I wanted the magic beans.
This is surely a sign of the level of desperation I've reached, when I start considering quick fixes, or daydreaming that I can pop a fat-burning pill and still eat a cake because it will melt the fat away for me.
That's ultimately what Popeye's, and other supplement-type stores feel like to me. Magic shops. The rows and rows of pills and powders might just as well be Eye of Newt, or the Orb of Thesulah, or Lethe's Bramble. I walk in to Popeye's, as if it's the Magic Box, half expecting Rupert Giles to greet me and reveal that, for the right price and incantation, I can do what most muggles can't. I can make weight loss easy.
Within each section of the flier is an oh-so-helpful info sheet, touting the benefits or effects of various supplements, conveniently located next to several options for purchase. Next to "the Skinny on Good Fats" are all the variations of Fish Oil that you can buy. No problem there; it's true that there are good fats and that Omega 3 Fish Oils are one of them. It all sounds so logical. So in line with what we know from other sources. Hey, the info in this advertising flier can be trusted! Until I turn the page and read all about Detoxes, which we know - we KNOW - are bad-news-bears and all kinds of harmful. But, of course, you can purchase pills to "get the right detox for you!" And while all the benefits of Creatine are outlined, none of the side-effects are. It is not, actually, for everyone and yet at the top of the flier is the bold claim that "it doesn't matter if you're a weekend warrior, a professional athlete or a bodybuilder - if you want to improve performance and get faster results then you should be using creatine!" You know what it fails to mention? The fact that creatine causes weight gain. Perhaps not for everyone, then.
What I'm taking issue with is just how easy it is to get sucked in to the marketing machine. How there is a supplement for everything that ails you. Like ... everything. All the claims make most of these supplements seem like miracles. But how much more energy is 10% really? If you're lifting weights and a pill promises 18% more power, what does that even mean? Is it significant enough to matter, unless you're a body builder in competition, or an elite professional athlete? For the average person, like me, just trying to lose weight and get healthy, how much product in a store like Popeye's is truly of value?
And, you have to think about how it all works together. I could easily line up a few dozen bottles of pills, because each one targets something specific. Blood glucose regulation. Probiotics for the gut. Fibre. An entire alphabet of Vitamins. Protein. Energy boosters. Appetite suppressants. Muscle builders. Sleep aids. Pretty much the only thing I'm sure I don't need is testosterone. Let's suppose I had the money to take all of those supplements. Which ones would cancel the others out? Could my body even absorb all of the nutrients in that kind of concoction, or would I just have really expensive urine? And what possible negative side effects might come from taking any combination of pills together?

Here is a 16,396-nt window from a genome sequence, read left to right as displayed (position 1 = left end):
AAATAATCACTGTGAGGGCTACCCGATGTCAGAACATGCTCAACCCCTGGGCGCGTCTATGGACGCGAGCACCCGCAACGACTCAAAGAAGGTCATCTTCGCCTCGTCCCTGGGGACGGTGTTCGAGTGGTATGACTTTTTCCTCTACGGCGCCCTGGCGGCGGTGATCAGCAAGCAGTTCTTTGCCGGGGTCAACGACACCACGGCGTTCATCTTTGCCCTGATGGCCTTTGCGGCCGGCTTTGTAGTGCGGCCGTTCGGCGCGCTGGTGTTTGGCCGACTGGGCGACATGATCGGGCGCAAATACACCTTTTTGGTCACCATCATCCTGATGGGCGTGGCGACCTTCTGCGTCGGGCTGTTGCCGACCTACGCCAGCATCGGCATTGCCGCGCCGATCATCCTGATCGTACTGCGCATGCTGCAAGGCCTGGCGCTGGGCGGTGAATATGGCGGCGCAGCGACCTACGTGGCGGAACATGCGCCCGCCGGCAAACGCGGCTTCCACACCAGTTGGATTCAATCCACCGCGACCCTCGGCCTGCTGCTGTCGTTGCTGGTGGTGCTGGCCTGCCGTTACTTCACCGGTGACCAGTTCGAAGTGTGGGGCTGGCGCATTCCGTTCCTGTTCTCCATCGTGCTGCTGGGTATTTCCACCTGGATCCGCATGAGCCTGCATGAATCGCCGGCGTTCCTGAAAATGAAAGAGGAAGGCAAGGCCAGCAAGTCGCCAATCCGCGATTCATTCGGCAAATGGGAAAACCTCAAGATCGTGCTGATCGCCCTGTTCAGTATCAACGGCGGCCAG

It's hard to say, because most of the supplements are not regulated. There's very little accountability or oversight in the industry. In many cases, quality of product matters. How it's produced or extracted, matters. What part of the plant it's derived from actually matters. But anyone can slap a label on a bottle and say "this is Garcinia Cambogia" and boom - it sells. Whether it's effective at suppressing appetites or not. (With that particular one, dosage makes a difference, as well as which part of the plant and what else is in the pill).
So, it's easy to get sucked in. It's easy to believe in magic, miracles, and even the malarkey. I read the Popeye's ad. I wanted a quick fix, and I allowed myself to dream that it was possible. And then my logic kicked in. Well, that, and my bank account. I tossed it in the recycling bin. When I'm out of my VegeGreen multi-vitamin powder, when there's something I need, I'll go in with a list in hand of what I intend to buy, and not get grabby with what's on sale or what they may try to push based on a quick assessment/assumption of me.
Supplements aren't all bad, but they're just that. They are meant to top up a deficiency or fill a slight void in the diet. They're not meant to replace real, whole foods. But it's easy to believe that we need to.
I've tried lots of magic beans in my time.
I've wished, hoped, and prayed for the miracles.
I have come to the conclusion that for me, with a few exceptions, when it comes to supplements, Sheldon's assessment is the most accurate one:
Sheldon: “You know what this is? And I reserve this word for those rare instances when it’s truly deserved. This… is malarkey.”
Penny: “Wow. You’ve really struck a nerve. I’ve never heard him use the M-word before.”